IT WAS mainly acts on income tax and value added tax this year that altered the conditions for individuals and businessmen financing their investments through leasing. Leasing companies hope that amendments adopted in 2003 will not have a negative impact on their market.
Unifying the previous 14 and 20 percent rates of value added tax (VAT) at 19 percent should have a major influence on leasing prices.
While a 1 percent drop in VAT on the lease of machinery, technologies, trucks, and commercial vehicles should be reflected in price cuts, the hike in the VAT on the leasing of cars from 14 at 19 percent should bring a price increase.
However, leasing companies do not expect price hikes in the leasing of cars to discourage potential customers from choosing this form of financing. They suppose the VAT increases will have almost no impact on the level of actual leasing instalments.
"The flat VAT will mean cheaper services for leasing commercial vehicles and trucks as well as machinery and office equipment by 1 percent. The VAT was increased only on cars, which will effect leasing instalments only minimally," Lucia Rosová from the marketing department of ČSOB Leasing told The Slovak Spectator.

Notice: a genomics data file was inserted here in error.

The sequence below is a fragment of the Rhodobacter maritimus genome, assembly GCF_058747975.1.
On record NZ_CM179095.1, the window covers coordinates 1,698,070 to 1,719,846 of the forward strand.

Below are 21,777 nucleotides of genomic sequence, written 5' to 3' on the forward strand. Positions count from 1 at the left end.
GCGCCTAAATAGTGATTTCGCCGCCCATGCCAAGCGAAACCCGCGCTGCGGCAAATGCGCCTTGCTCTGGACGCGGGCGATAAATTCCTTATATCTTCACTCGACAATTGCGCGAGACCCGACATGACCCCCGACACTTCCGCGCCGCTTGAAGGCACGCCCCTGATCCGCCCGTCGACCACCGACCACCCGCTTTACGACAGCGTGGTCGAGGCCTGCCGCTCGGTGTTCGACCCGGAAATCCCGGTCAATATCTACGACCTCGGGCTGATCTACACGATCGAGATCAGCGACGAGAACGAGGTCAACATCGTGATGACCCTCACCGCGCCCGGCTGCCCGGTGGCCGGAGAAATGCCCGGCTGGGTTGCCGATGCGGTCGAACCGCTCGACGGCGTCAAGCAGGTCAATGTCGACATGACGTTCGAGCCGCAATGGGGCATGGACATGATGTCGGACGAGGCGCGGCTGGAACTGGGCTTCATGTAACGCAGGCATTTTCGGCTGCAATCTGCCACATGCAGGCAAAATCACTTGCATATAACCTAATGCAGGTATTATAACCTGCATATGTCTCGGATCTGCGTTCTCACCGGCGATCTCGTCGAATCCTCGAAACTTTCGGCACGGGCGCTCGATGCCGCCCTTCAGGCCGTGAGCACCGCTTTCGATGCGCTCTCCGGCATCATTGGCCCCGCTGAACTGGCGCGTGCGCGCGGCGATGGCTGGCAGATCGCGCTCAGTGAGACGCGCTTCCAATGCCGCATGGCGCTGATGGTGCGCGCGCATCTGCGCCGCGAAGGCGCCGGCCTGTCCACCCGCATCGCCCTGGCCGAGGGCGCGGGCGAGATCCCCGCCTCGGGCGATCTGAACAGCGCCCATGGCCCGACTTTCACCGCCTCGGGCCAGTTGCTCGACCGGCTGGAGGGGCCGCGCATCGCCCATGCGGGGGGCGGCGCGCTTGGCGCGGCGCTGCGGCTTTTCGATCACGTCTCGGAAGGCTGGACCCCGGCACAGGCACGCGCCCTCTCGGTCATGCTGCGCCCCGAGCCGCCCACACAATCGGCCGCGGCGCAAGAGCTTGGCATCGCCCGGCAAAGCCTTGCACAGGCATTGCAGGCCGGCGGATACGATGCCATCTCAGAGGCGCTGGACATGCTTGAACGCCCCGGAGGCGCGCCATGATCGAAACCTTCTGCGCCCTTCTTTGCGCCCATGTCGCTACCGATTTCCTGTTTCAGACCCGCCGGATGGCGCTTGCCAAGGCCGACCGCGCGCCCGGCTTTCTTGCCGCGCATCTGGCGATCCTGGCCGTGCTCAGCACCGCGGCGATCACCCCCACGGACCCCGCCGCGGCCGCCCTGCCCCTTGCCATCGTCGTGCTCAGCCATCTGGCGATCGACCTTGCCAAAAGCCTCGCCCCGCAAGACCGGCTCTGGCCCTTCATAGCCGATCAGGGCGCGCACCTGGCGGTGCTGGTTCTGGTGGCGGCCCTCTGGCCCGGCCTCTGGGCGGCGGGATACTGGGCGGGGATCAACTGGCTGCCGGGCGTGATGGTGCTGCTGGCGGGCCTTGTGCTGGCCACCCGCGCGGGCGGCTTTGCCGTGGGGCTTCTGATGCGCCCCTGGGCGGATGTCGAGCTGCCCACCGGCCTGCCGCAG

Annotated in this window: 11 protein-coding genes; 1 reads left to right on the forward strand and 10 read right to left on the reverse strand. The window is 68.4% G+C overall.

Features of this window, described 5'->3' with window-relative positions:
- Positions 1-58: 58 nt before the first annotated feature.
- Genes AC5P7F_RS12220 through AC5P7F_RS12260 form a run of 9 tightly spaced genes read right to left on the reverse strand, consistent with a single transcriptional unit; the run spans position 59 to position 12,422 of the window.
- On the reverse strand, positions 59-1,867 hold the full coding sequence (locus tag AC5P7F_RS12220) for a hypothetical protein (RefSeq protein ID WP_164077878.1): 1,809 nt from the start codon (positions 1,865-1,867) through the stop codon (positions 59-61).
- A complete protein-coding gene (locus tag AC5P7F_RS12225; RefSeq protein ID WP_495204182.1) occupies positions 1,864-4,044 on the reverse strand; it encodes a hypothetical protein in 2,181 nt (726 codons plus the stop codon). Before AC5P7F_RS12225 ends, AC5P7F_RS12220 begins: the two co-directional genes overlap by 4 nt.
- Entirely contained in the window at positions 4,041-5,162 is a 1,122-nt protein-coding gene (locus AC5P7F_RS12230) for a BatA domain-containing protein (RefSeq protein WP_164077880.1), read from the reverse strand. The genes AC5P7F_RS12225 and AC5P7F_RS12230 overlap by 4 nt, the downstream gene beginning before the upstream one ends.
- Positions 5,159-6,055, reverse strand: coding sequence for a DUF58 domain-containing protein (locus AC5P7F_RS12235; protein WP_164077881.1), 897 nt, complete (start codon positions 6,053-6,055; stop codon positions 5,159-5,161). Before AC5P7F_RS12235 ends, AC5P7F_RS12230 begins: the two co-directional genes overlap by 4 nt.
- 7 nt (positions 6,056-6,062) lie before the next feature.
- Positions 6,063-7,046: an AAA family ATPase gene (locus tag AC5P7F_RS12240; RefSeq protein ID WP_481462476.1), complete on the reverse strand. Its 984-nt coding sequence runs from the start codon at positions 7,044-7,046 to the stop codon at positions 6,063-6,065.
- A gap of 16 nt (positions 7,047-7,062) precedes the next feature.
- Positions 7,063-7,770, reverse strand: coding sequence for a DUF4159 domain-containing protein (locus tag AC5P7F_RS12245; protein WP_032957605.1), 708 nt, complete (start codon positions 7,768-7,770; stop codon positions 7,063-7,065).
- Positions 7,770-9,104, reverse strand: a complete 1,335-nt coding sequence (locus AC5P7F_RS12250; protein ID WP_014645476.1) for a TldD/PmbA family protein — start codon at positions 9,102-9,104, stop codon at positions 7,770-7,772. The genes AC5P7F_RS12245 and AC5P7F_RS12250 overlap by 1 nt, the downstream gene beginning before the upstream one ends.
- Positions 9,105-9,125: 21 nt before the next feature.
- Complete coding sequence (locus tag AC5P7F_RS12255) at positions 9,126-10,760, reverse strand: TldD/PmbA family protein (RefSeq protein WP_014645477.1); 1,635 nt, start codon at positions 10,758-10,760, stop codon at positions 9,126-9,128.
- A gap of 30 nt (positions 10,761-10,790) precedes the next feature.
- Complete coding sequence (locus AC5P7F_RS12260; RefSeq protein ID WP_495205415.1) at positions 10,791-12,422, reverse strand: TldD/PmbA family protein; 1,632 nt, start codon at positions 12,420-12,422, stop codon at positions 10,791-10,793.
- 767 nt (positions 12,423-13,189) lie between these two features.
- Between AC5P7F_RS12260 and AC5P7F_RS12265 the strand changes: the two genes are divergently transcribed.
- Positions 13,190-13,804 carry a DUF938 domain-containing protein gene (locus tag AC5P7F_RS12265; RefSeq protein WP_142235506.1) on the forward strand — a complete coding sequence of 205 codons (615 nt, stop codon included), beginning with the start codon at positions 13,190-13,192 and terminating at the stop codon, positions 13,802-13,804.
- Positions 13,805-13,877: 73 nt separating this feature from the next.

From 2004, entrepreneurs are not entitled to deduct the VAT on the purchase price of a leased item from their leasing instalments.
On the other hand, the new legislation concerning income tax abolished limits on leasing expenses that can be classified as tax-deductible. "This change is very positive because a customer can now include all the leasing instalments in their [tax-deductible] costs," said Rosová.
Radoslav Horečný, marketing manager of GE Capital Leasing, said: "We do not believe that the changes in VAT and the whole legislation will significantly effect the development of leasing."
According to current legislation, a leasing company acts as the legal owner of the leased item. The leasee is the economic owner of the item and must register and write it off as his property in his accounts.
While Rosová thinks this measure should not impact the development of the leasing market, Ján Kovalčík from Trend Analyses predicts that changes in write-offs could discourage some entrepreneurs from choosing to lease.
"Tax incentives enabling the write-off of leased assets faster [than other assets] were abolished. Many businessmen had been encouraged to use leasing thanks to such tax incentives," said Kovalčík.
Due to the fact that adopted changes take effect only from the beginning of this year, it is too early to judge the effect of the measures, most companies said. In general, they expect positive results from the new tax legislation on the whole economy, including the leasing market.